Throughout the years, I’d become the Ryan Adams fan that walked on eggshells, always at the edge of my seat, always hoping no one would do anything to antagonize him so badly he would stop performing. Luckily, it wasn’t until song No. 4 that douchebags in the audience started shouting out song titles. When someone yelled out a request for what is possibly Adams’ most popular song, “Come Pick Me Up,” Adams said, “Thank you, I’ll keep that in mind…It will probably be at the end of my set, but if you have somewhere else you have to be, I’ll play it for you now.”

Instead of tantrums, it seems Adams has become better at putting people in their place. 
For example, he took off his overshirt, prompting someone in the audience to yell out “TAKE IT ALL OFF!” and “MY WIFE SAYS YOU’RE HOT!” He laughed at that, but when someone else yelled, “YOUR WIFE IS HOT!” he proceeded to launch into an uneven rendition of “Firecracker”–mostly, it seemed, to shut people up. Alas, the audience instead started clapping along to the beat, leading Adams to change the song’s tempo throughout the song til everyone stopped. The song (one of my all-time favorites) was ruined, but hey–we were now schooled again, and Adams was still in a good mood, and still playing a great set.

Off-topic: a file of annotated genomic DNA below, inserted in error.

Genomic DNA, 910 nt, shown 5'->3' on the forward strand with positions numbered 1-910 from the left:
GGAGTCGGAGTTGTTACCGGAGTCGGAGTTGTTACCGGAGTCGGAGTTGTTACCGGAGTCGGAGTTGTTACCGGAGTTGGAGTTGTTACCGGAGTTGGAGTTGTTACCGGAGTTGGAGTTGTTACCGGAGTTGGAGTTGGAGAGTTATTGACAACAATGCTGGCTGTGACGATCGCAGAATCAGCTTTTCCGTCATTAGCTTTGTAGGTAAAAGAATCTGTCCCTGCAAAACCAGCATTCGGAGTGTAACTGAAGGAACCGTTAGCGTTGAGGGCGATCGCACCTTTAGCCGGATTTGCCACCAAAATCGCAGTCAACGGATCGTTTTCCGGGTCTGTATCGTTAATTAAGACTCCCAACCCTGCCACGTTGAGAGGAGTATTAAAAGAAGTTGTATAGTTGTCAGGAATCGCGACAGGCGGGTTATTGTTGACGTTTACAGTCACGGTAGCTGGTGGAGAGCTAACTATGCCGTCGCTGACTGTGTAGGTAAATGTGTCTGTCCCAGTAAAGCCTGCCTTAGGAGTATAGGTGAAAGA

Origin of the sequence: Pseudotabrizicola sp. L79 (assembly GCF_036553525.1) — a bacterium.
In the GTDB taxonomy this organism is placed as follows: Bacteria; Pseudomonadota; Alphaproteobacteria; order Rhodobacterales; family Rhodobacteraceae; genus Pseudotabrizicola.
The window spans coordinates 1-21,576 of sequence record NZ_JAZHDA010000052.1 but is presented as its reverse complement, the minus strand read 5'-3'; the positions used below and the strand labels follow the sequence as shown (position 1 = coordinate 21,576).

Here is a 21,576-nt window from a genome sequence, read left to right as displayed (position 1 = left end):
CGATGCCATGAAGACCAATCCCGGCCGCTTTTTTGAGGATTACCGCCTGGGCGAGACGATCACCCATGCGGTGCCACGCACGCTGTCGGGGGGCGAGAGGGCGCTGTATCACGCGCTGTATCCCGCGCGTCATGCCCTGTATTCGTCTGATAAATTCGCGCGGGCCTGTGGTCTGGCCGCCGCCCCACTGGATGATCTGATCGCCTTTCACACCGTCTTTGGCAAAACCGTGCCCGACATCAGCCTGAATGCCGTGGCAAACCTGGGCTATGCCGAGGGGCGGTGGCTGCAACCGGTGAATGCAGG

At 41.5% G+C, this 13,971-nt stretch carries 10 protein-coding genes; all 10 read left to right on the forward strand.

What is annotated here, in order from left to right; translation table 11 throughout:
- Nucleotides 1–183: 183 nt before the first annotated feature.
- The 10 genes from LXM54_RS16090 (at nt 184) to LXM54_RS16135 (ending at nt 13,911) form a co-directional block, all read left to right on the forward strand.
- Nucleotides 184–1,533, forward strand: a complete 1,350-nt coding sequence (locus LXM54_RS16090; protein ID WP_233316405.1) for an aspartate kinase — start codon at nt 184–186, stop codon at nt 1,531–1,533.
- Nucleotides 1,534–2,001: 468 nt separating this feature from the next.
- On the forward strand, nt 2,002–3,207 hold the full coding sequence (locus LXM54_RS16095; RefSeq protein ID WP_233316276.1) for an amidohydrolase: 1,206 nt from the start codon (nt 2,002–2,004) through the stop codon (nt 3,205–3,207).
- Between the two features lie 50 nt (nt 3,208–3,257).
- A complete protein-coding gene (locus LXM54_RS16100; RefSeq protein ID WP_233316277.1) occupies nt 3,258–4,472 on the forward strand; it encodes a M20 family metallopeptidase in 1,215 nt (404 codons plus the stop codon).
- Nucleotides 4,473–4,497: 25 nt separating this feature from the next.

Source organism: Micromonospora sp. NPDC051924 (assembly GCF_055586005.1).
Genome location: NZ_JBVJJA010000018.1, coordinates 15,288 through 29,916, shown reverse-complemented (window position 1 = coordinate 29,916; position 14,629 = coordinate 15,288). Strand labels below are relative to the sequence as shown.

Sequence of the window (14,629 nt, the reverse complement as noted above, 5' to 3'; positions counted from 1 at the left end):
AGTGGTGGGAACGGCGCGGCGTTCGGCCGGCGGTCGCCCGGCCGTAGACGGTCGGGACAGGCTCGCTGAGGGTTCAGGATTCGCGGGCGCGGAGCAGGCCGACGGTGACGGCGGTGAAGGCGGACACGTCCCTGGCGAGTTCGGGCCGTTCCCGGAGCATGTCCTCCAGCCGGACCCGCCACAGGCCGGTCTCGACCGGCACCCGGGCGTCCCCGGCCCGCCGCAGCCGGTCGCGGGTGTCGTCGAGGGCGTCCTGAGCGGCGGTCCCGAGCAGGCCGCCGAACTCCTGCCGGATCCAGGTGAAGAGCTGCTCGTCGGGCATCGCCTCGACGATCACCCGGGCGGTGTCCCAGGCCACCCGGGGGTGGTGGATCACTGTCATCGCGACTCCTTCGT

And if that attitude started to unravel a bit toward the end when the audience started taking more liberties with calling out requests and yelling out well-wishes, it was okay. Whenever it all seemed to overwhelm Adams, he would pull out a quirky scenario or two (Megadeth scenarios! Zombies!) for crowd control. And when he had enough, the piece de resistance: the moving, heartfelt call for love, “Come Pick Me Up.”

Random Notebook Dump: In the event that someone calls me out on talking about Ryan Adams’ banter instead of the show, let me say this: the music was–is–irrefutable. It was emotional, it was perfect, and I wished about a hundred times that night that I was the only one in the room watching him. That said, on a level of interesting, his banter was definitely on par with the music. I mean, he played a metal version of “Two.” Just how awesome is that?

Critic’s Bias: I find it unfair that God made a man as funny, cute and talented as Ryan Adams.

Overheard in the crowd: “I drove two hours for this, Ryan Adams better melt my face.”